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Arduino startup issues

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dr pepper

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For me this should be simple.
I have an arduino, it just receives serial data and display it on an lcd.
The serial stream on the i/p is continuous, and is present before power on.
At power on the code just hangs, however if I press reset after power on the code runs and the display works just fine.
So I guess the 'duino doesnt like data on the serial port at power on, maybe its going into programming mode or something.
I tried flushing the serial buffer after boot, nut nada, I also tried a delay before initing the serial port nothing there either.
I didnt think there was a difference between power on reset and the reset button.
Any ideas how I can fix this?, I spose a reed relay or switching tranny might do the trick but I'd rather do something a little more elegant in code.
 

ericgibbs

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hi,
I have a Ard UNO running with a HC12 RXR, incoming serial data rate of 2secs, of 50 ASCII chrs, it is restarting OK at power boot.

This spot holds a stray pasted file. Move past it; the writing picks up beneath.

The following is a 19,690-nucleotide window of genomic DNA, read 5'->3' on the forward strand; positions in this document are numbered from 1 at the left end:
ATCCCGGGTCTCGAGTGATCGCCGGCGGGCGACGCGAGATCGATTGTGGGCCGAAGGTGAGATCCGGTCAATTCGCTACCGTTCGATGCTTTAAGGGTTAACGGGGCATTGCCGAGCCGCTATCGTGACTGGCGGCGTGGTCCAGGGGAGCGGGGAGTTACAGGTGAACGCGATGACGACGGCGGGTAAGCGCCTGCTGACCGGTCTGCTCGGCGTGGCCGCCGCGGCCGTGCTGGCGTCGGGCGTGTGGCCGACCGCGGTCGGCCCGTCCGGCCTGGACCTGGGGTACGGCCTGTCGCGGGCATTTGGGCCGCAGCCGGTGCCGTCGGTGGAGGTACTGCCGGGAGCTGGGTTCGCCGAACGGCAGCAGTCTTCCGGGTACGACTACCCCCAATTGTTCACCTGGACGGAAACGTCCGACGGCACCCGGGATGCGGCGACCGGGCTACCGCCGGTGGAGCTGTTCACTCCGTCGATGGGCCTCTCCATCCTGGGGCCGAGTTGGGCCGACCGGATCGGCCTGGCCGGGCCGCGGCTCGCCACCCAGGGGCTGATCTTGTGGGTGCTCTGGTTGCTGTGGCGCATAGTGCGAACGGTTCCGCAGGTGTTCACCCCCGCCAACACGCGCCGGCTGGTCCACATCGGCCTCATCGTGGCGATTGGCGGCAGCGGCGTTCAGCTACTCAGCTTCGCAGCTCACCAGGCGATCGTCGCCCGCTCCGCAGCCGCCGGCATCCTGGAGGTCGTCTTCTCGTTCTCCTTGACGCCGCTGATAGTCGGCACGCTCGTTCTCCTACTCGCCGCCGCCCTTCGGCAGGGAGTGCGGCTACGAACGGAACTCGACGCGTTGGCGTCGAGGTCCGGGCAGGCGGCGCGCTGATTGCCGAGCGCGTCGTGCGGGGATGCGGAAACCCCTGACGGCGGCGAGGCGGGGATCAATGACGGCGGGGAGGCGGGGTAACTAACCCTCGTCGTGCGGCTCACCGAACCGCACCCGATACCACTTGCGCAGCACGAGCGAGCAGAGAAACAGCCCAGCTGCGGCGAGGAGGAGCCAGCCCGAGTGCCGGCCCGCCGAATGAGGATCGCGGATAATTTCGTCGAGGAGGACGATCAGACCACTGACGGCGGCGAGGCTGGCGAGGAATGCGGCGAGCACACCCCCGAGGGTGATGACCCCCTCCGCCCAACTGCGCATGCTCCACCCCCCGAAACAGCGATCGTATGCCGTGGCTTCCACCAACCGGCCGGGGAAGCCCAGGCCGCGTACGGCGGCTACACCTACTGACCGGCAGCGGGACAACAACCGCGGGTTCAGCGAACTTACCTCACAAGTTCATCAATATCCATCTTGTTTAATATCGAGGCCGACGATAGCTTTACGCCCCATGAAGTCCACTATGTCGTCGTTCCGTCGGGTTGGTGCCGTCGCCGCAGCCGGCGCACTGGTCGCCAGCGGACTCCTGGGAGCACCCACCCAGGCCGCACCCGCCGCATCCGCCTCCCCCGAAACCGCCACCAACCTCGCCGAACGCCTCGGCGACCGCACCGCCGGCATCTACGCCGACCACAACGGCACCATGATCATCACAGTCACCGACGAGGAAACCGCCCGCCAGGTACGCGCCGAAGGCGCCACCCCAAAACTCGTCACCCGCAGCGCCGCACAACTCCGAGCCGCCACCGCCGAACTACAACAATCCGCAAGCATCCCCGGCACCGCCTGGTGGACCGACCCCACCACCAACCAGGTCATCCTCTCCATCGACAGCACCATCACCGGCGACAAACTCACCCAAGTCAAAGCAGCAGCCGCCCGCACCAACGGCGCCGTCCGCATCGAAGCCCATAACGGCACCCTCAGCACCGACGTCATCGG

The other system is a Ard NANO which receives HC12 data, which can get corrupted which causes it to hang, so I have programmed a 12F683 to give a NANO Reset after 60secs, work OK.

When I am reprogramming the Arduino's I have a simple slide switch in the incoming RX line, else I get Arduino warnings during compile/load.
E
 

ronsimpson

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It could be the LCD has not had time to get up and going. Trying to write to the LCD too soon might hand the program.
 

dr pepper

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The code doesnt 'listen' to the lcd, the read/write is permanently tied low, however I did wonder if the 'duino was running & display wasnt, but theres no data transfer according to my logic probe.

I managed to get the thing to 'work' kinda, I put a tranny which with no i/p pulls the serial pin high, theres a resistor in series with the incoming data, when the 'duino has booted it turns the tranny off with a spare i/o pin, it works but its a bodge, and I still dont know why.
 

alec_t

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Dunno about the 'duino, but many ICs do strange things if they have signals on their data pins but no valid power supply. The protection diodes on the data pins allow current to flow into the IC.
 

dr pepper

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Yes I dont spose the processor would like being powered up & down 9600 times a second.
 

KeepItSimpleStupid

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In some cases, you can actually power the chip through the I/O pins. You really shouldn't have data present on power up without protection.
Effectively Vcc=0 and say your input is 5 V. There is a current limit for each pin. So, series resistors or level translators are required.
 
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